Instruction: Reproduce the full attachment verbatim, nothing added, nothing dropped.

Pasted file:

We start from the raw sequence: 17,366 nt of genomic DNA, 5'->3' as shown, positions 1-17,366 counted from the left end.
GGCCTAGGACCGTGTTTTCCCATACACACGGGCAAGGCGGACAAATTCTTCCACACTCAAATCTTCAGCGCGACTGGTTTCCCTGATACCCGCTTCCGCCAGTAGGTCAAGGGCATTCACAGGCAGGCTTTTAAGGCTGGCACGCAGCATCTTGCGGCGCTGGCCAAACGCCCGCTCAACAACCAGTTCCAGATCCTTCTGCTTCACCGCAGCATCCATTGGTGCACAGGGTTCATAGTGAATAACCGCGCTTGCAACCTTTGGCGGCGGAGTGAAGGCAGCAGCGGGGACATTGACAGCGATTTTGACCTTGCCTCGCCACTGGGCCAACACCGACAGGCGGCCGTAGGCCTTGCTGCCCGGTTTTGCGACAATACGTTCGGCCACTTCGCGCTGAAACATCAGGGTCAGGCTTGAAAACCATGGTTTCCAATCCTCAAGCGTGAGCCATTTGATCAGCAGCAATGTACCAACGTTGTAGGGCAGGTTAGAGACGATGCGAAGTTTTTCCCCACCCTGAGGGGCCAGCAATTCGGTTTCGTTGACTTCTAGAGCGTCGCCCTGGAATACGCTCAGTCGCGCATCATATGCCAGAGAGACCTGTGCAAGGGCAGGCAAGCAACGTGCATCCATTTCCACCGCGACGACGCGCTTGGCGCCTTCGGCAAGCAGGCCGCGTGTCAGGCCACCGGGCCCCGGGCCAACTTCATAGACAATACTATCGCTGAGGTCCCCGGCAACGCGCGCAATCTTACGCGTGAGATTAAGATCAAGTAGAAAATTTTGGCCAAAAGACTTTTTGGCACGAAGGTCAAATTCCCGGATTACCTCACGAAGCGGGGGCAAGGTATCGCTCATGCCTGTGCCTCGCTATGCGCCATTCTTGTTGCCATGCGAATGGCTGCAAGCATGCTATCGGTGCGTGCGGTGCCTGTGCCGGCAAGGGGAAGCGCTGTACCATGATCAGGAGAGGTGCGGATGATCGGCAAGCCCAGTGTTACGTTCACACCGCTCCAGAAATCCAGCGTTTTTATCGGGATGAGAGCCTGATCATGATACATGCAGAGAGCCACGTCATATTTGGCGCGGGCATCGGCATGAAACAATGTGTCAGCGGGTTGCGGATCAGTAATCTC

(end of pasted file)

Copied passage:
We start from the raw sequence: 17,366 nt of genomic DNA, 5'->3' as shown, positions 1-17,366 counted from the left end.
GGCCTAGGACCGTGTTTTCCCATACACACGGGCAAGGCGGACAAATTCTTCCACACTCAAATCTTCAGCGCGACTGGTTTCCCTGATACCCGCTTCCGCCAGTAGGTCAAGGGCATTCACAGGCAGGCTTTTAAGGCTGGCACGCAGCATCTTGCGGCGCTGGCCAAACGCCCGCTCAACAACCAGTTCCAGATCCTTCTGCTTCACCGCAGCATCCATTGGTGCACAGGGTTCATAGTGAATAACCGCGCTTGCAACCTTTGGCGGCGGAGTGAAGGCAGCAGCGGGGACATTGACAGCGATTTTGACCTTGCCTCGCCACTGGGCCAACACCGACAGGCGGCCGTAGGCCTTGCTGCCCGGTTTTGCGACAATACGTTCGGCCACTTCGCGCTGAAACATCAGGGTCAGGCTTGAAAACCATGGTTTCCAATCCTCAAGCGTGAGCCATTTGATCAGCAGCAATGTACCAACGTTGTAGGGCAGGTTAGAGACGATGCGAAGTTTTTCCCCACCCTGAGGGGCCAGCAATTCGGTTTCGTTGACTTCTAGAGCGTCGCCCTGGAATACGCTCAGTCGCGCATCATATGCCAGAGAGACCTGTGCAAGGGCAGGCAAGCAACGTGCATCCATTTCCACCGCGACGACGCGCTTGGCGCCTTCGGCAAGCAGGCCGCGTGTCAGGCCACCGGGCCCCGGGCCAACTTCATAGACAATACTATCGCTGAGGTCCCCGGCAACGCGCGCAATCTTACGCGTGAGATTAAGATCAAGTAGAAAATTTTGGCCAAAAGACTTTTTGGCACGAAGGTCAAATTCCCGGATTACCTCACGAAGCGGGGGCAAGGTATCGCTCATGCCTGTGCCTCGCTATGCGCCATTCTTGTTGCCATGCGAATGGCTGCAAGCATGCTATCGGTGCGTGCGGTGCCTGTGCCGGCAAGGGGAAGCGCTGTACCATGATCAGGAGAGGTGCGGATGATCGGCAAGCCCAGTGTTACGTTCACACCGCTCCAGAAATCCAGCGTTTTTATCGGGATGAGAGCCTGATCATGATACATGCAGAGAGCCACGTCATATTTGGCGCGGGCATCGGCATGAAACAATGTGTCAGCGGGTTGCGGATCAGTAATCTC